labile was our Word of the Day on 07/26/2013. Hear the podcast!
Recent Examples of labile from the Web
Yes, both Mr. Spector and Ms. Hall are dynamic, intelligent and emotionally labile.
A labile observer, in Persinger's view, could easily mistake the luminous display for an alien visit.
These example sentences are selected automatically from various online news sources to reflect current usage of the word 'labile'. Views expressed in the examples do not represent the opinion of Merriam-Webster or its editors. Send us feedback.
Did You Know?
We are confident that you won't slip up or err in learning labile, despite its etymology. The word was borrowed into English from French and can be traced back (by way of Middle French labile, meaning "prone to err") to the Latin verb labi, meaning "to slip or fall." Indeed, the first sense of labile in English was "prone to slip, err, or lapse," but that usage is now obsolete. Other labi descendants in English include collapse, elapse, prolapse, and simply lapse.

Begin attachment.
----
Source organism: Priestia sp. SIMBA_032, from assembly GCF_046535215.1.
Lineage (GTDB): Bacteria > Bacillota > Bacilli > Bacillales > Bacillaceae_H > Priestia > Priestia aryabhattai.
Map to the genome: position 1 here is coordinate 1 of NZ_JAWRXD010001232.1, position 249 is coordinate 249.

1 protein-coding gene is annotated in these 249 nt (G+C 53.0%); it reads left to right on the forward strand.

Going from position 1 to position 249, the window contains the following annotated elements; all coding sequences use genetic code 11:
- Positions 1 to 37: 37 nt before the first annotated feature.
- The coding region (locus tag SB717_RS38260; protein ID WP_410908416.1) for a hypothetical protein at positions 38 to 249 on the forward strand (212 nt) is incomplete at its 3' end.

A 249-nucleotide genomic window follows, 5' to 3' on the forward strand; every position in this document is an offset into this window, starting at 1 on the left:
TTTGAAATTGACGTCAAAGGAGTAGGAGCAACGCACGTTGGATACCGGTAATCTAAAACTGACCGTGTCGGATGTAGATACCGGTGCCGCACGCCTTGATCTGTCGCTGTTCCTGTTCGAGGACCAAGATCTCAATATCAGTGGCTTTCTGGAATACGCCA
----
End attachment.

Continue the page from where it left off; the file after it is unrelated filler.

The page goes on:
Origin and Etymology of labile
French, from Middle French, prone to err, from Late Latin labilis, from Latin labi to slip — more at sleep
First Known Use: 1603
Medical Definition of labile
: readily or frequently changing: asa: readily or continually undergoing chemical, physical, or biological change or breakdown a labile antigenb: characterized by wide fluctuations (as in blood pressure or glucose tolerance) labile hypertension labile diabetesc: emotionally unstable
lability\lā-ˈbil-ət-ē\play noun plural
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